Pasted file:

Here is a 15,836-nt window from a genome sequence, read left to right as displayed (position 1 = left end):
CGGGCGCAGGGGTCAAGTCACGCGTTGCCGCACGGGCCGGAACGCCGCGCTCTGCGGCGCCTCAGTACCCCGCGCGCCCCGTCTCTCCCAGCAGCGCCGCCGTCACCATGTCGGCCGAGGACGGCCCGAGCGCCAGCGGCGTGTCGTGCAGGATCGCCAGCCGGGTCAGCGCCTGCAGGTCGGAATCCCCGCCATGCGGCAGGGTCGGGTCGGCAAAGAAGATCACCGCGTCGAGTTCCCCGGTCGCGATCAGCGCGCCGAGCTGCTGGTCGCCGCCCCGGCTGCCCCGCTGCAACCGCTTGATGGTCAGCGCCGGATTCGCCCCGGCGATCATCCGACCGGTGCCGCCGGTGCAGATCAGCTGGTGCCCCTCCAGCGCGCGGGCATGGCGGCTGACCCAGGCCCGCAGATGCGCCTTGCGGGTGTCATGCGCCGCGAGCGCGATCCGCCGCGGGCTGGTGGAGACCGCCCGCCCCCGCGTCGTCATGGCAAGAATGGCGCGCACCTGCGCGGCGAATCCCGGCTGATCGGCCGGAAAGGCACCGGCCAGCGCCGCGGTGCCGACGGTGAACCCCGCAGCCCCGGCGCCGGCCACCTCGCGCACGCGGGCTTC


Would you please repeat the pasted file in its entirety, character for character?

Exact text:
Here is a 15,836-nt window from a genome sequence, read left to right as displayed (position 1 = left end):
CGGGCGCAGGGGTCAAGTCACGCGTTGCCGCACGGGCCGGAACGCCGCGCTCTGCGGCGCCTCAGTACCCCGCGCGCCCCGTCTCTCCCAGCAGCGCCGCCGTCACCATGTCGGCCGAGGACGGCCCGAGCGCCAGCGGCGTGTCGTGCAGGATCGCCAGCCGGGTCAGCGCCTGCAGGTCGGAATCCCCGCCATGCGGCAGGGTCGGGTCGGCAAAGAAGATCACCGCGTCGAGTTCCCCGGTCGCGATCAGCGCGCCGAGCTGCTGGTCGCCGCCCCGGCTGCCCCGCTGCAACCGCTTGATGGTCAGCGCCGGATTCGCCCCGGCGATCATCCGACCGGTGCCGCCGGTGCAGATCAGCTGGTGCCCCTCCAGCGCGCGGGCATGGCGGCTGACCCAGGCCCGCAGATGCGCCTTGCGGGTGTCATGCGCCGCGAGCGCGATCCGCCGCGGGCTGGTGGAGACCGCCCGCCCCCGCGTCGTCATGGCAAGAATGGCGCGCACCTGCGCGGCGAATCCCGGCTGATCGGCCGGAAAGGCACCGGCCAGCGCCGCGGTGCCGACGGTGAACCCCGCAGCCCCGGCGCCGGCCACCTCGCGCACGCGGGCTTC